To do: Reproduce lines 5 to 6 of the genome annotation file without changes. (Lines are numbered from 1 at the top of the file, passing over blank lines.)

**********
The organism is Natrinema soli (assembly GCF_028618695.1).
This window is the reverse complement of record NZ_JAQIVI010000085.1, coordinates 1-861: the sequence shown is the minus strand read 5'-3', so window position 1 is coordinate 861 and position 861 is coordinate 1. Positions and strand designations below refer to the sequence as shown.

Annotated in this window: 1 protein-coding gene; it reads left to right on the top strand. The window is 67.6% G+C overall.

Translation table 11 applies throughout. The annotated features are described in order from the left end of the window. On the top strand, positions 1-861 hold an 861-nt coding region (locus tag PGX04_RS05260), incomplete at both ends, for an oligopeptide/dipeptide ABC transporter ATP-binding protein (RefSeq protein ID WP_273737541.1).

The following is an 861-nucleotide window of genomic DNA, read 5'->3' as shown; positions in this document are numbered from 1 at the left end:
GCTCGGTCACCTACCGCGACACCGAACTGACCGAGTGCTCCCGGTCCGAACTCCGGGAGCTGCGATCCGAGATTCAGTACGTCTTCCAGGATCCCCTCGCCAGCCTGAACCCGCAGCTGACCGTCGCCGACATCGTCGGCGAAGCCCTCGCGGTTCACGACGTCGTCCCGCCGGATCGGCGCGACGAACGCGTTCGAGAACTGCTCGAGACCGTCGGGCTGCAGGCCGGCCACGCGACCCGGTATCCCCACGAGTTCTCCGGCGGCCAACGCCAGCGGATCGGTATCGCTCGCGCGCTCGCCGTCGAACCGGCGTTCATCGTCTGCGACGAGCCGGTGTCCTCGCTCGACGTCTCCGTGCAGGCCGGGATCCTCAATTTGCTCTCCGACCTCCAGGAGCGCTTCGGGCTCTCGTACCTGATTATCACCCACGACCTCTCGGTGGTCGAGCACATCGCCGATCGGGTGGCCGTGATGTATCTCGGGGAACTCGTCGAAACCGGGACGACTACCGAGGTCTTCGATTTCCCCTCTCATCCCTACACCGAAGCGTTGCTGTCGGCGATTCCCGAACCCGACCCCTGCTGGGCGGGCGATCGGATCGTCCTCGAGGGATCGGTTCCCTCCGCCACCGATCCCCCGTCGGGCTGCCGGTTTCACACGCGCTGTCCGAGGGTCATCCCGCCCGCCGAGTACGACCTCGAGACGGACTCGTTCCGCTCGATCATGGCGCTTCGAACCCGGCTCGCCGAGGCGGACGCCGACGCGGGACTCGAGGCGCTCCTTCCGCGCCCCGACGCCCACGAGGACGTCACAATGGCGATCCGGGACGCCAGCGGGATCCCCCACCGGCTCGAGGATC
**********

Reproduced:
The following is an 861-nucleotide window of genomic DNA, read 5'->3' as shown; positions in this document are numbered from 1 at the left end:
GCTCGGTCACCTACCGCGACACCGAACTGACCGAGTGCTCCCGGTCCGAACTCCGGGAGCTGCGATCCGAGATTCAGTACGTCTTCCAGGATCCCCTCGCCAGCCTGAACCCGCAGCTGACCGTCGCCGACATCGTCGGCGAAGCCCTCGCGGTTCACGACGTCGTCCCGCCGGATCGGCGCGACGAACGCGTTCGAGAACTGCTCGAGACCGTCGGGCTGCAGGCCGGCCACGCGACCCGGTATCCCCACGAGTTCTCCGGCGGCCAACGCCAGCGGATCGGTATCGCTCGCGCGCTCGCCGTCGAACCGGCGTTCATCGTCTGCGACGAGCCGGTGTCCTCGCTCGACGTCTCCGTGCAGGCCGGGATCCTCAATTTGCTCTCCGACCTCCAGGAGCGCTTCGGGCTCTCGTACCTGATTATCACCCACGACCTCTCGGTGGTCGAGCACATCGCCGATCGGGTGGCCGTGATGTATCTCGGGGAACTCGTCGAAACCGGGACGACTACCGAGGTCTTCGATTTCCCCTCTCATCCCTACACCGAAGCGTTGCTGTCGGCGATTCCCGAACCCGACCCCTGCTGGGCGGGCGATCGGATCGTCCTCGAGGGATCGGTTCCCTCCGCCACCGATCCCCCGTCGGGCTGCCGGTTTCACACGCGCTGTCCGAGGGTCATCCCGCCCGCCGAGTACGACCTCGAGACGGACTCGTTCCGCTCGATCATGGCGCTTCGAACCCGGCTCGCCGAGGCGGACGCCGACGCGGGACTCGAGGCGCTCCTTCCGCGCCCCGACGCCCACGAGGACGTCACAATGGCGATCCGGGACGCCAGCGGGATCCCCCACCGGCTCGAGGATC